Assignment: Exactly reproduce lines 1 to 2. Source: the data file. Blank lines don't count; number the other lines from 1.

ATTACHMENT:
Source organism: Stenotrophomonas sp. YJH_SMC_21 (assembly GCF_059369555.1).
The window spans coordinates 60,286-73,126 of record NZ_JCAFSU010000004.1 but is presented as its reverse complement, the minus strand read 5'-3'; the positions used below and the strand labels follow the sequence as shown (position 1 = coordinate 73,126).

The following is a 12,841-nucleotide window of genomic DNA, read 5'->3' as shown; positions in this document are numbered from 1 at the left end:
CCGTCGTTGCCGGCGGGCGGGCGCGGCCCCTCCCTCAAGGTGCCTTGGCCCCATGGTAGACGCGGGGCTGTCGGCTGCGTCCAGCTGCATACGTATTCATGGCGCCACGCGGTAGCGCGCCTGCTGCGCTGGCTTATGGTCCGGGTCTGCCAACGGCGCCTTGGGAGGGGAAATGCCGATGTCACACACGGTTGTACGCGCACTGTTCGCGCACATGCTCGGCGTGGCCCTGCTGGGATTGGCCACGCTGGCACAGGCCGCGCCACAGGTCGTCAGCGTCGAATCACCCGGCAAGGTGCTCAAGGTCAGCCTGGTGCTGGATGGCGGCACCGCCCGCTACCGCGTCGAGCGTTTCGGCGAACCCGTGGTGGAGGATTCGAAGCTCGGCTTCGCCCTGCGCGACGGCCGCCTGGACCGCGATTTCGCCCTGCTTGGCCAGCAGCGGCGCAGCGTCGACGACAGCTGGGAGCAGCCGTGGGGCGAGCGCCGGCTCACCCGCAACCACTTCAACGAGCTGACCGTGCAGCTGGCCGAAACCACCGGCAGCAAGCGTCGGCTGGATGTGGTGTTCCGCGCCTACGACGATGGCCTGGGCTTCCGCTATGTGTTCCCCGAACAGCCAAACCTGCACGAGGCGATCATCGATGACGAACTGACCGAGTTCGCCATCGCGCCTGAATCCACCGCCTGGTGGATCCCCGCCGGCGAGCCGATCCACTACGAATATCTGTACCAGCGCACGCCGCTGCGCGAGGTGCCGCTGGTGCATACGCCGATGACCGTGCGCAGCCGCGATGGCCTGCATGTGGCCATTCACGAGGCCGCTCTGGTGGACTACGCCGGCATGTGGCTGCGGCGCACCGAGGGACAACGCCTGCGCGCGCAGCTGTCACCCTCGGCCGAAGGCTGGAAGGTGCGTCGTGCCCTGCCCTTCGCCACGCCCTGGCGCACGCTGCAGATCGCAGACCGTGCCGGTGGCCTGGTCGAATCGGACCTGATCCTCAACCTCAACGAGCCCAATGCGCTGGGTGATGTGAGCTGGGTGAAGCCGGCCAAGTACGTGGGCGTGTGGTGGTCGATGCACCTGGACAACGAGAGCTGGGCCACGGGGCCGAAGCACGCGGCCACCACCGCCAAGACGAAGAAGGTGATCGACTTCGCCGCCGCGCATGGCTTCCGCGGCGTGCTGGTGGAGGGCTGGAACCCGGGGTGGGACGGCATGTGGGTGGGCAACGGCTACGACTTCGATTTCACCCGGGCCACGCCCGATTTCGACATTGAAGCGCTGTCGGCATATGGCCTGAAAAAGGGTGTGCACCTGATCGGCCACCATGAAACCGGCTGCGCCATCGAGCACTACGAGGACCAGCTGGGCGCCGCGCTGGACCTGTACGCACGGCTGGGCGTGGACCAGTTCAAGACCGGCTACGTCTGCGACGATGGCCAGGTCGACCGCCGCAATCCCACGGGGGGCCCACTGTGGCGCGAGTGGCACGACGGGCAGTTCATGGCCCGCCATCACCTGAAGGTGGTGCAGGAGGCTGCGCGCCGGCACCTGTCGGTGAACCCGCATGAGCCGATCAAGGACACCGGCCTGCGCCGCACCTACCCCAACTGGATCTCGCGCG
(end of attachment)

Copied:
Source organism: Stenotrophomonas sp. YJH_SMC_21 (assembly GCF_059369555.1).
The window spans coordinates 60,286-73,126 of record NZ_JCAFSU010000004.1 but is presented as its reverse complement, the minus strand read 5'-3'; the positions used below and the strand labels follow the sequence as shown (position 1 = coordinate 73,126).